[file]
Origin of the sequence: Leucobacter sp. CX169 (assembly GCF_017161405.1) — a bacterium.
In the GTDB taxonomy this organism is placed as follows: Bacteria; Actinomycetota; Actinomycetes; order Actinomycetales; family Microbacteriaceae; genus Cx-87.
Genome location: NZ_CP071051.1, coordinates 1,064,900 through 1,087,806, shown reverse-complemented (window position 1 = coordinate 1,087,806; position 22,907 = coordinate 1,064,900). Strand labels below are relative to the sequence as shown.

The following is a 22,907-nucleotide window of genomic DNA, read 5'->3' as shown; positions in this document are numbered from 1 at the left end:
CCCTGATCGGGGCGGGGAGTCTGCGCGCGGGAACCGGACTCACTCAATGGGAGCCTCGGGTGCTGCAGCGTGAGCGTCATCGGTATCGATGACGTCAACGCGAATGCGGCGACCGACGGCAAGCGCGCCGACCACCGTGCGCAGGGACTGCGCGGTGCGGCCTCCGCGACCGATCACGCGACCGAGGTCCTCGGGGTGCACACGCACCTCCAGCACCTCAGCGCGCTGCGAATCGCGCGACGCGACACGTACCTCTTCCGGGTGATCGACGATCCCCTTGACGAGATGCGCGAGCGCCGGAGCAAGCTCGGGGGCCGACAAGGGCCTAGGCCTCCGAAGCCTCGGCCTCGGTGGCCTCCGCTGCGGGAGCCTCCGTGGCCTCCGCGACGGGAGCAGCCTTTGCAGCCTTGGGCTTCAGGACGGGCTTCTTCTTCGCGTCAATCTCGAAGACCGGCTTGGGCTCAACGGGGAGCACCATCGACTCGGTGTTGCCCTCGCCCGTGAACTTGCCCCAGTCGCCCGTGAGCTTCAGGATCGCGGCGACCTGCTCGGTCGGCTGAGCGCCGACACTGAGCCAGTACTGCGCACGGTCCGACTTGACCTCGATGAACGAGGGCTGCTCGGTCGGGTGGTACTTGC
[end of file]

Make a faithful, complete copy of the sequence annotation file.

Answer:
Origin of the sequence: Leucobacter sp. CX169 (assembly GCF_017161405.1) — a bacterium.
In the GTDB taxonomy this organism is placed as follows: Bacteria; Actinomycetota; Actinomycetes; order Actinomycetales; family Microbacteriaceae; genus Cx-87.
Genome location: NZ_CP071051.1, coordinates 1,064,900 through 1,087,806, shown reverse-complemented (window position 1 = coordinate 1,087,806; position 22,907 = coordinate 1,064,900). Strand labels below are relative to the sequence as shown.

The following is a 22,907-nucleotide window of genomic DNA, read 5'->3' as shown; positions in this document are numbered from 1 at the left end:
CCCTGATCGGGGCGGGGAGTCTGCGCGCGGGAACCGGACTCACTCAATGGGAGCCTCGGGTGCTGCAGCGTGAGCGTCATCGGTATCGATGACGTCAACGCGAATGCGGCGACCGACGGCAAGCGCGCCGACCACCGTGCGCAGGGACTGCGCGGTGCGGCCTCCGCGACCGATCACGCGACCGAGGTCCTCGGGGTGCACACGCACCTCCAGCACCTCAGCGCGCTGCGAATCGCGCGACGCGACACGTACCTCTTCCGGGTGATCGACGATCCCCTTGACGAGATGCGCGAGCGCCGGAGCAAGCTCGGGGGCCGACAAGGGCCTAGGCCTCCGAAGCCTCGGCCTCGGTGGCCTCCGCTGCGGGAGCCTCCGTGGCCTCCGCGACGGGAGCAGCCTTTGCAGCCTTGGGCTTCAGGACGGGCTTCTTCTTCGCGTCAATCTCGAAGACCGGCTTGGGCTCAACGGGGAGCACCATCGACTCGGTGTTGCCCTCGCCCGTGAACTTGCCCCAGTCGCCCGTGAGCTTCAGGATCGCGGCGACCTGCTCGGTCGGCTGAGCGCCGACACTGAGCCAGTACTGCGCACGGTCCGACTTGACCTCGATGAACGAGGGCTGCTCGGTCGGGTGGTACTTGC